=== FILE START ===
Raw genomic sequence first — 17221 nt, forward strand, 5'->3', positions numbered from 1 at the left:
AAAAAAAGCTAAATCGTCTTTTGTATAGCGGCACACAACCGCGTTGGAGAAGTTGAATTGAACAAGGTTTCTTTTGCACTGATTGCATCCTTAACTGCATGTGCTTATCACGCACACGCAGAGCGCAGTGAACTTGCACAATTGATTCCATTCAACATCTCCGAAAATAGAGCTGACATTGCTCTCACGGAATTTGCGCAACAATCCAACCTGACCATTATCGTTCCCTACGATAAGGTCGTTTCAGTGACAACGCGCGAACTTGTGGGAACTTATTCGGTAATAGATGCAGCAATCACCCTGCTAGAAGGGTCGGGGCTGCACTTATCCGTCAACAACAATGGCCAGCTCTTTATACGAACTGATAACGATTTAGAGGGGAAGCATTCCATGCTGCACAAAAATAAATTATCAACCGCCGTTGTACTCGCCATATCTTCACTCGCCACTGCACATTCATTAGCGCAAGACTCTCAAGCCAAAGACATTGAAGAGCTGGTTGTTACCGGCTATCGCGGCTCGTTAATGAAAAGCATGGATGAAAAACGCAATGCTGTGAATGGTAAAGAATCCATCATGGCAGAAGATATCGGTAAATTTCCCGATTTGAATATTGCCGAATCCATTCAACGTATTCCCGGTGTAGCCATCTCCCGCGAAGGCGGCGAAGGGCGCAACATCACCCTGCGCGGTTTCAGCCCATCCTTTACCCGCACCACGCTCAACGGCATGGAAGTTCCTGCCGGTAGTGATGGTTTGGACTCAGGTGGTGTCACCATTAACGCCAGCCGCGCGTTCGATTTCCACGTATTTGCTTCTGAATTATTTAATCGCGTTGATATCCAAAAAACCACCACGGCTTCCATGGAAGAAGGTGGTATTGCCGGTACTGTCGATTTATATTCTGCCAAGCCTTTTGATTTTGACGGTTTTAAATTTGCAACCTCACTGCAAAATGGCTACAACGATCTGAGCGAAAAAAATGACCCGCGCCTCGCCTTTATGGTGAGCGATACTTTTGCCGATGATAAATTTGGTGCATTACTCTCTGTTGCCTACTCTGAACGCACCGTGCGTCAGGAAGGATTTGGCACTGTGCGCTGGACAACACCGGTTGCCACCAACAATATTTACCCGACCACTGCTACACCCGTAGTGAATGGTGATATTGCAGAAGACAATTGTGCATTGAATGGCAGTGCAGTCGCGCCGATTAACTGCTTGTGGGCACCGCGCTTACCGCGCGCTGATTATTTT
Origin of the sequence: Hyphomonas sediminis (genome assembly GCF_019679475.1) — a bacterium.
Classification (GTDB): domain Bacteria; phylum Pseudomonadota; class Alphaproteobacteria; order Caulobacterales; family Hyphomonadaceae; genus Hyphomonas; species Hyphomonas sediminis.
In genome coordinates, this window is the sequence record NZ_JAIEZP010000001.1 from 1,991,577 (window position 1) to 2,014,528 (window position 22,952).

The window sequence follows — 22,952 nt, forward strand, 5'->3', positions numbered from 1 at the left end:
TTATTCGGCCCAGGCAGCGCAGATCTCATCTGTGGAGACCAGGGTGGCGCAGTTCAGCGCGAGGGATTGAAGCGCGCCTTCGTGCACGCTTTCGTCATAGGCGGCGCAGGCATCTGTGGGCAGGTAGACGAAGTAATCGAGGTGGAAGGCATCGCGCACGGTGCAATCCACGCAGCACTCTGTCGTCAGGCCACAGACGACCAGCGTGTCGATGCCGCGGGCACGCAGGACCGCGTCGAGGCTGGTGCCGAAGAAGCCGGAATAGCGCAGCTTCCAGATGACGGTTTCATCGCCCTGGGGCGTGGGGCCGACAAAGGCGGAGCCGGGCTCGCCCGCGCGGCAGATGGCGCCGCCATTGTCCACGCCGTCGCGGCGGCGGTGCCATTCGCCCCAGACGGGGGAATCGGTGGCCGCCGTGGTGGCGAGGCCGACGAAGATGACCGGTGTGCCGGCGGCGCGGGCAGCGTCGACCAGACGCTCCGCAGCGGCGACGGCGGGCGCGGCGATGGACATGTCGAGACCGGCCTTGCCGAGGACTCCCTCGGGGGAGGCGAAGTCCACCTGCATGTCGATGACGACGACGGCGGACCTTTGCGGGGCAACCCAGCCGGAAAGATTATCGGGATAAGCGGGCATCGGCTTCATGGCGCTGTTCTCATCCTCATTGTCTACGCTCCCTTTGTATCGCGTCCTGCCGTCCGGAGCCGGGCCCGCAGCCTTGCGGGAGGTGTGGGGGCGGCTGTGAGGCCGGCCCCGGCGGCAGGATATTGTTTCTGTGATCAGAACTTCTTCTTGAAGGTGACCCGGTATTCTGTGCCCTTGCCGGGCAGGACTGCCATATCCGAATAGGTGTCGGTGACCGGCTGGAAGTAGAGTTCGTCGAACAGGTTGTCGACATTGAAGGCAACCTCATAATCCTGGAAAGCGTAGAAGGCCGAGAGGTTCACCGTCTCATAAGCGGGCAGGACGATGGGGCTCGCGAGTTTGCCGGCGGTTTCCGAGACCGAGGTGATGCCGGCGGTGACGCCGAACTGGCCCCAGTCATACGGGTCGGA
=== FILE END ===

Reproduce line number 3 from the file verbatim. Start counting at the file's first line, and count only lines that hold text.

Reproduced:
Origin of the sequence: Hyphomonas sediminis (genome assembly GCF_019679475.1) — a bacterium.